J.: It sure has.  Though things are better now than they were.  Sixtus, tell the reporter your father’s story about the Sepphoris campaign.
S.: Oh, that was a good one!  It was soon after old king Herod died, about 25 or 30 years ago, and my father was posted to the Galilee.  Transitions from one king to another are always unsettled times, and those Jewish peasants kept stirring up trouble.  In Sepphoris – that’s not too far from where this Jesus of Nazareth is from, actually – one group managed to invade the palace and seize the arsenal. 
Well, Rome isn’t about to stand for something like that.  General Varus came in, rounded up everyone who was involved in the rebellion, and crucified them all.  Two thousand crosses they had lining all the roads into town!  And then he burned the city to the ground.  That taught those Galileans a lesson, I mean to tell you. 
J.:  Yes, once our Roman soldiers got things in the Galilee under control, Herod Antipas has been able to do a half-decent job of keeping that area calm and secure.  Taxes are collected and sent in regularly, so Caesar is happy.  And if Caesar is happy, we’re happy. 
S.:  Herod Antipas is certainly a lot better as a ruler than his brother Herod Archelaus was here in the south.  That’s why Rome finally got rid of him and sent in Pontius Pilate.  Archelaus just couldn’t keep the peace.  Jerusalem was way behind on tribute payments, and nothing at all was coming in from some of the neighboring cities.  But Pilate knows how to make them pay regularly.  And if there is any sign of opposition – well, bang – there is one more cross and one less opponent.  He has the Temple leaders in his hip pocket, too.  They know that if they want a turn at being High Priest, they had better stay on his good side.
J.:  So here we are, doing our job and making sure that everything stays secure.  That’s Pilate’s own seal on the stone.  No one would dare to break it, and there is no other way into the tomb except to roll that big stone away.  We’re here to see that doesn’t happen.  A bunch of Jewish peasants is no match for the Roman military, that’s for sure.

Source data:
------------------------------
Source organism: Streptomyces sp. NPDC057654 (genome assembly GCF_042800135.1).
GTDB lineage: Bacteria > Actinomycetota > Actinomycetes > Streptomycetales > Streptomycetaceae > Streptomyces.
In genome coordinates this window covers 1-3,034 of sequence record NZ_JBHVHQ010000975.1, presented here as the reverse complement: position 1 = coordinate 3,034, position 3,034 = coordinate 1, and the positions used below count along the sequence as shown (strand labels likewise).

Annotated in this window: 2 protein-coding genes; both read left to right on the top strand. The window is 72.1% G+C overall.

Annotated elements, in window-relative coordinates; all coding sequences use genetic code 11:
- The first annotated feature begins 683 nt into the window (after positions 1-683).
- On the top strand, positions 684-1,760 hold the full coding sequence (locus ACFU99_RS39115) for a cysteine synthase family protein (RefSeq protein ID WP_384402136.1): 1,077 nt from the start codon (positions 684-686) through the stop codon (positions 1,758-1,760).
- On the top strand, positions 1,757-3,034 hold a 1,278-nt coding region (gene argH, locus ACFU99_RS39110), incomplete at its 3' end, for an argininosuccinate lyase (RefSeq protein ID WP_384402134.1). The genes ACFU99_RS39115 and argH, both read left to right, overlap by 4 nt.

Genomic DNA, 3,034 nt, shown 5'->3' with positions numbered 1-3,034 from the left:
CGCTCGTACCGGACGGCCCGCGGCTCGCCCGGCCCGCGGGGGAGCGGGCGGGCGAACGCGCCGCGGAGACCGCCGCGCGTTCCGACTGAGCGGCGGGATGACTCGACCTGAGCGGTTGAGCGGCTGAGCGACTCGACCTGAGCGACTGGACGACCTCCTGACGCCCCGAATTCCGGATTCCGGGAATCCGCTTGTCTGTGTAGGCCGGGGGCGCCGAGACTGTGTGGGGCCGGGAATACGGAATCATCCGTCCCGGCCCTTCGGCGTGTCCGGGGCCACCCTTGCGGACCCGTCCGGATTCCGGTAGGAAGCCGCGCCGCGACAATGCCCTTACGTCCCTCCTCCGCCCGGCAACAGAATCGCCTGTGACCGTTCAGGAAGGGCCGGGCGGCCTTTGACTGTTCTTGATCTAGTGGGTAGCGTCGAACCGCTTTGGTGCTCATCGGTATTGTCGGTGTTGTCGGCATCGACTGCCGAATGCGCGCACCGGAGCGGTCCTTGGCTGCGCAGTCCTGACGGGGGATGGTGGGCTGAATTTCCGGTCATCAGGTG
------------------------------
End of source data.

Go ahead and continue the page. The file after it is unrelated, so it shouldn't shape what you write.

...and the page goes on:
R-E:  Thank you for taking the time to talk with us.  Our readers always appreciate first-hand information from folks involved in current events.

As this newspaper went to press, rumors were flying around the city that indeed this Jesus of Nazareth had been resurrected.  Examination of the tomb proved only that, despite the Roman guard, someone had managed to break Pilate’s seal and roll the stone away from in front of the opening.  What has happened to the body that was inside is unknown at this time.
Sixtus and Justinius are confined to barracks and unavailable for comment.  The duty officer advised the press that anyone caught spreading rumors that Jesus was alive would be considered guilty of insurrection, and would be immediately arrested and executed.  Late Monday evening Caiaphas, the current High Priest, issued a statement attributing the rumors to “hysterical women and superstitious peasants,” and urging all pilgrims remaining in the city to complete the Passover festivities and return to their homes without further incident.  Pilate’s press secretary did not return our calls.